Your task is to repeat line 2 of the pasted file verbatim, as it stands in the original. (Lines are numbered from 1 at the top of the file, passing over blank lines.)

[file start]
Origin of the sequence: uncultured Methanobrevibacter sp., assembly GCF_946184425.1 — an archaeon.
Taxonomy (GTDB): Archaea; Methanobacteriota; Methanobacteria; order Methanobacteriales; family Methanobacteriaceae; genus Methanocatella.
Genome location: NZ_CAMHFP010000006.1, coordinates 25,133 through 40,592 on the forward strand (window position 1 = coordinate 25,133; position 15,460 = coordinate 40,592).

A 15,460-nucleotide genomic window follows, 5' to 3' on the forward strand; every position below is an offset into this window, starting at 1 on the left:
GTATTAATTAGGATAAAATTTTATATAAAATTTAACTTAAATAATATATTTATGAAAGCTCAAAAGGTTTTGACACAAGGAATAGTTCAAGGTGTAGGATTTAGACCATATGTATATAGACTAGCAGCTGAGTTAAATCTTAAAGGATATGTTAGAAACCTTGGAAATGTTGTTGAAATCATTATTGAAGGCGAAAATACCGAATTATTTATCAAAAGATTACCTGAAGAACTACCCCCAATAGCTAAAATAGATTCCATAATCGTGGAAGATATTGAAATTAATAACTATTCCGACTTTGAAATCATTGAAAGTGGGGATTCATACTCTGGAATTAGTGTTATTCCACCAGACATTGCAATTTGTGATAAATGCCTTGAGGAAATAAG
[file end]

Taxonomy (GTDB): Archaea; Methanobacteriota; Methanobacteria; order Methanobacteriales; family Methanobacteriaceae; genus Methanocatella.